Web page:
This volume is presented in honour of Heinz Post, who founded a distinc tive and distinguished school of philosophy of science at Chelsea College, University of London. The 'Chelsea tradition' in philosophy of science takes the content of science seriously, as exemplified by the papers presented here. The unifying theme of this work is that of 'Correspondence, Invariance and Heuristics', after the title of a classic and seminal paper by Heinz Post, published in 1971, which is reproduced in this volume with the kind permission of the editors and publishers of Studies in History and Philosophy of Science. Described by Paul Feyerabend in Against Method as "brilliant" and " . . . a partial antidote against the view which I try to defend" (1975, p. 61, fn. 17), this paper, peppered with illustrative examples from the history of science, brings to the fore some of Heinz Post's central concerns: the heuristic criteria used by scientists in constructing their theories, the intertheoretic relationships which these criteria reflect and, in particular, the nature of the correspondence that holds between a theory and its predecessors (and its suc cessors). The appearance of this volume more than twenty years later is an indica tion of the fruitfulness of Post's contribution: philosophers of science continue to explore the issues raised in his 1971 paper.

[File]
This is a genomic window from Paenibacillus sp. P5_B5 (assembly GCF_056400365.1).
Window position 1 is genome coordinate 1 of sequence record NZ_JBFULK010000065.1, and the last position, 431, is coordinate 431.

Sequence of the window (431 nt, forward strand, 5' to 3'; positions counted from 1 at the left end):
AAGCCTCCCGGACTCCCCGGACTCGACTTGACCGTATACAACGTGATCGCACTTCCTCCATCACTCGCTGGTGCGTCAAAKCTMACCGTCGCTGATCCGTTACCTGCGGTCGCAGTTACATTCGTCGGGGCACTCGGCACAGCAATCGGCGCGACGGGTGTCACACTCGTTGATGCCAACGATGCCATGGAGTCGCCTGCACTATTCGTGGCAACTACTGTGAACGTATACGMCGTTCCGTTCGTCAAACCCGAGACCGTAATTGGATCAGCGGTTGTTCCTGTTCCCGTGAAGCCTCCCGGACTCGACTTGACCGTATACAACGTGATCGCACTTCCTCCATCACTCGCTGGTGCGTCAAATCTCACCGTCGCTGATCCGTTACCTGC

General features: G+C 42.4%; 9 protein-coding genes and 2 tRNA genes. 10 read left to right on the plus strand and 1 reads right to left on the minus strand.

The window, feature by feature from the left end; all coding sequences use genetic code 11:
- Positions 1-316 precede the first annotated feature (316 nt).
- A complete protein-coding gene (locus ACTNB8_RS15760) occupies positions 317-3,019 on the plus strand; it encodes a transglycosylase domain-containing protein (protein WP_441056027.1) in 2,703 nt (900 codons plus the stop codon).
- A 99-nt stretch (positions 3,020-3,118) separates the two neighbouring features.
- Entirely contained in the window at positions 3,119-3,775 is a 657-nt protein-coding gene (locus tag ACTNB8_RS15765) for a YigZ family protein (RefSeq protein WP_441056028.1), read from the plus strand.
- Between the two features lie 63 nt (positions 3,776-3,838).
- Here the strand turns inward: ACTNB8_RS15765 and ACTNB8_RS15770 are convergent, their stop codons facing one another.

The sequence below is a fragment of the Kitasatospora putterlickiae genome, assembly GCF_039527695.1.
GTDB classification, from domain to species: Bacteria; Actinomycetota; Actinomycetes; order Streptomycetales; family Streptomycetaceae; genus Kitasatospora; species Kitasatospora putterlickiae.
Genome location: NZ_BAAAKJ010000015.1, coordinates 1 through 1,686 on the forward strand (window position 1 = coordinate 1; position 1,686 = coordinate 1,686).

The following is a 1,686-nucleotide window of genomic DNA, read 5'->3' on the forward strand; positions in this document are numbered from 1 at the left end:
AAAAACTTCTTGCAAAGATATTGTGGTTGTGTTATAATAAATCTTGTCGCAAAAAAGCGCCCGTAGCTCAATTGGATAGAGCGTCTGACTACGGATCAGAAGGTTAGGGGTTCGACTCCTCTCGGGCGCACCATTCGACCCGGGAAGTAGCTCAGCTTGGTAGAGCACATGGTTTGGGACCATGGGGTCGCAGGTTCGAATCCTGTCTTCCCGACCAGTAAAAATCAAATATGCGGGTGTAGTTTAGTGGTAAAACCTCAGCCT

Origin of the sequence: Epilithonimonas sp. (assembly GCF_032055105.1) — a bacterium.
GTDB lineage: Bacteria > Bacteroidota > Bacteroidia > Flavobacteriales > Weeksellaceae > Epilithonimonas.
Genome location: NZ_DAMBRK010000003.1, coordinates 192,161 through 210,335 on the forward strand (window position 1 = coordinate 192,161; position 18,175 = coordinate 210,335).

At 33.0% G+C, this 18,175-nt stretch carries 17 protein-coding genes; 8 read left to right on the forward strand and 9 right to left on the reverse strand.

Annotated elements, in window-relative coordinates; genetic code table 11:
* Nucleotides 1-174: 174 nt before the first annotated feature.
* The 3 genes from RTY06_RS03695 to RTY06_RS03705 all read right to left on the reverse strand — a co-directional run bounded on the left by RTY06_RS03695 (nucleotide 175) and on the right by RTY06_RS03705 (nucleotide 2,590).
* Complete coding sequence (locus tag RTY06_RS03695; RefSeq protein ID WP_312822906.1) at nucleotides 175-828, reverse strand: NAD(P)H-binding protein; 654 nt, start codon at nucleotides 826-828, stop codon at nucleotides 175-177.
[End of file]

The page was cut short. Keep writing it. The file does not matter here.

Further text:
Duchenne Muscular Dystrophy, an inherited and progressive muscle wasting disease, is one of the most common single gene disorders found in the developed world. In this fourth edition of the classic monograph on the topic, Alan Emery and Francesco Muntoni are joined by Rosaline Quinlivan, Consultant in Neuromuscular Disorders, to provide a thorough update on all aspects of the disorder. Recent understanding of the nature of the genetic defect responsible for Duchenne Muscular Dystrophy and isolation of the protein dystrophin has led to the development of new theories for the disease's pathogenesis. This new edition incorporates these advances from the field of molecular biology, and describes the resultant opportunities for screening, prenatal diagnosis, genetic counselling and from recent pioneering work with anti-sense oligonucleotides, the possibility of effective RNA therapy. Although there is still no cure for the disorder, there have been significant developments concerning the gene basis, publication of standards of care guidelines, and improvements in management leading to significantly longer survival, particularly with cardio-pulmonary care. The authors also investigate other forms of pharmacological, cellular and gene therapies. Duchenne Muscular Dystrophy will be essential reading not only for scientists and clinicians, but will also appeal to therapists and other professionals involved in the care of patients with muscular dystrophy.